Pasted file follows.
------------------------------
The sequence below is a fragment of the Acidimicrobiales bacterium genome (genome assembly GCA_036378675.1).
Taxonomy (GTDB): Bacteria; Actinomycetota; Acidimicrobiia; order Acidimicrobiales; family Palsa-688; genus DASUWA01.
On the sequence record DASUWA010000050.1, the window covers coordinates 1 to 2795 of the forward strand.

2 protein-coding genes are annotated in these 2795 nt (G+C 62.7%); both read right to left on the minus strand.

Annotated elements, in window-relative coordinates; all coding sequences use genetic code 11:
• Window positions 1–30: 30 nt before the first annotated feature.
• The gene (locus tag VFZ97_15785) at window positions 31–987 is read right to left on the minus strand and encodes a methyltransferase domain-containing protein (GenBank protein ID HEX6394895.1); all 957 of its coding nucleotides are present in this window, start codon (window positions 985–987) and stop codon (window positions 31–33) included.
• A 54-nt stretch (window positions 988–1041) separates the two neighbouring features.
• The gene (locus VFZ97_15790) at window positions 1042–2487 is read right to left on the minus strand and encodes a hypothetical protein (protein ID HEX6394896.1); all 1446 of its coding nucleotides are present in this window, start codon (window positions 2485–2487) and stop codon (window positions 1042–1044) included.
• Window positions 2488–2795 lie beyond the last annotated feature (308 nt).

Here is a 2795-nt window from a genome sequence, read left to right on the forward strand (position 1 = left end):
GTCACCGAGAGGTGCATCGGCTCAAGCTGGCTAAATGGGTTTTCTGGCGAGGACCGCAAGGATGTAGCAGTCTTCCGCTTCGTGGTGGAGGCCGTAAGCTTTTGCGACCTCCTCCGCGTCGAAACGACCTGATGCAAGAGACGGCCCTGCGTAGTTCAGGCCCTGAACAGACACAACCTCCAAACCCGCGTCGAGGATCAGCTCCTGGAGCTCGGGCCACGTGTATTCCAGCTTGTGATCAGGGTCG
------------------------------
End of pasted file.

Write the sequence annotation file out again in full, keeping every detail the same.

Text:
The sequence below is a fragment of the Acidimicrobiales bacterium genome (genome assembly GCA_036378675.1).
Taxonomy (GTDB): Bacteria; Actinomycetota; Acidimicrobiia; order Acidimicrobiales; family Palsa-688; genus DASUWA01.
On the sequence record DASUWA010000050.1, the window covers coordinates 1 to 2795 of the forward strand.

2 protein-coding genes are annotated in these 2795 nt (G+C 62.7%); both read right to left on the minus strand.

Annotated elements, in window-relative coordinates; all coding sequences use genetic code 11:
• Window positions 1–30: 30 nt before the first annotated feature.
• The gene (locus tag VFZ97_15785) at window positions 31–987 is read right to left on the minus strand and encodes a methyltransferase domain-containing protein (GenBank protein ID HEX6394895.1); all 957 of its coding nucleotides are present in this window, start codon (window positions 985–987) and stop codon (window positions 31–33) included.
• A 54-nt stretch (window positions 988–1041) separates the two neighbouring features.
• The gene (locus VFZ97_15790) at window positions 1042–2487 is read right to left on the minus strand and encodes a hypothetical protein (protein ID HEX6394896.1); all 1446 of its coding nucleotides are present in this window, start codon (window positions 2485–2487) and stop codon (window positions 1042–1044) included.
• Window positions 2488–2795 lie beyond the last annotated feature (308 nt).

Here is a 2795-nt window from a genome sequence, read left to right on the forward strand (position 1 = left end):
GTCACCGAGAGGTGCATCGGCTCAAGCTGGCTAAATGGGTTTTCTGGCGAGGACCGCAAGGATGTAGCAGTCTTCCGCTTCGTGGTGGAGGCCGTAAGCTTTTGCGACCTCCTCCGCGTCGAAACGACCTGATGCAAGAGACGGCCCTGCGTAGTTCAGGCCCTGAACAGACACAACCTCCAAACCCGCGTCGAGGATCAGCTCCTGGAGCTCGGGCCACGTGTATTCCAGCTTGTGATCAGGGTCG